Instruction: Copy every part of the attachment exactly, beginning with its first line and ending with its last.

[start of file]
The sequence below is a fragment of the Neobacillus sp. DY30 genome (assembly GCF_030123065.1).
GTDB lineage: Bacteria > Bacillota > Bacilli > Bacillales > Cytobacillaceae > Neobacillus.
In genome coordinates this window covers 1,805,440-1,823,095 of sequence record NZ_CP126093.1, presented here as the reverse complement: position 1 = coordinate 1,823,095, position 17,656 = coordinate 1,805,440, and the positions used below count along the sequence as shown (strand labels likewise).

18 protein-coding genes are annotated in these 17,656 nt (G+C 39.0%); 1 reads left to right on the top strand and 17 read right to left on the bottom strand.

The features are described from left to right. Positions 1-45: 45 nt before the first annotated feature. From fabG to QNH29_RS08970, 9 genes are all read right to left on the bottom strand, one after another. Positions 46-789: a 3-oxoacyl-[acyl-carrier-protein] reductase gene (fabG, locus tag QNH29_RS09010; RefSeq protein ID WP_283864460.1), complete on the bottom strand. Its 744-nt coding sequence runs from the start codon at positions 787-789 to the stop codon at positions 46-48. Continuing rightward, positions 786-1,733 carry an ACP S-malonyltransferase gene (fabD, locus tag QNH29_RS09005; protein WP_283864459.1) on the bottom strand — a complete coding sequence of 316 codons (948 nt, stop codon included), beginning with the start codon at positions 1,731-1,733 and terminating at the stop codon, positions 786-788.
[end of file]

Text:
The sequence below is a fragment of the Neobacillus sp. DY30 genome (assembly GCF_030123065.1).
GTDB lineage: Bacteria > Bacillota > Bacilli > Bacillales > Cytobacillaceae > Neobacillus.
In genome coordinates this window covers 1,805,440-1,823,095 of sequence record NZ_CP126093.1, presented here as the reverse complement: position 1 = coordinate 1,823,095, position 17,656 = coordinate 1,805,440, and the positions used below count along the sequence as shown (strand labels likewise).

18 protein-coding genes are annotated in these 17,656 nt (G+C 39.0%); 1 reads left to right on the top strand and 17 read right to left on the bottom strand.

The features are described from left to right. Positions 1-45: 45 nt before the first annotated feature. From fabG to QNH29_RS08970, 9 genes are all read right to left on the bottom strand, one after another. Positions 46-789: a 3-oxoacyl-[acyl-carrier-protein] reductase gene (fabG, locus tag QNH29_RS09010; RefSeq protein ID WP_283864460.1), complete on the bottom strand. Its 744-nt coding sequence runs from the start codon at positions 787-789 to the stop codon at positions 46-48. Continuing rightward, positions 786-1,733 carry an ACP S-malonyltransferase gene (fabD, locus tag QNH29_RS09005; protein WP_283864459.1) on the bottom strand — a complete coding sequence of 316 codons (948 nt, stop codon included), beginning with the start codon at positions 1,731-1,733 and terminating at the stop codon, positions 786-788.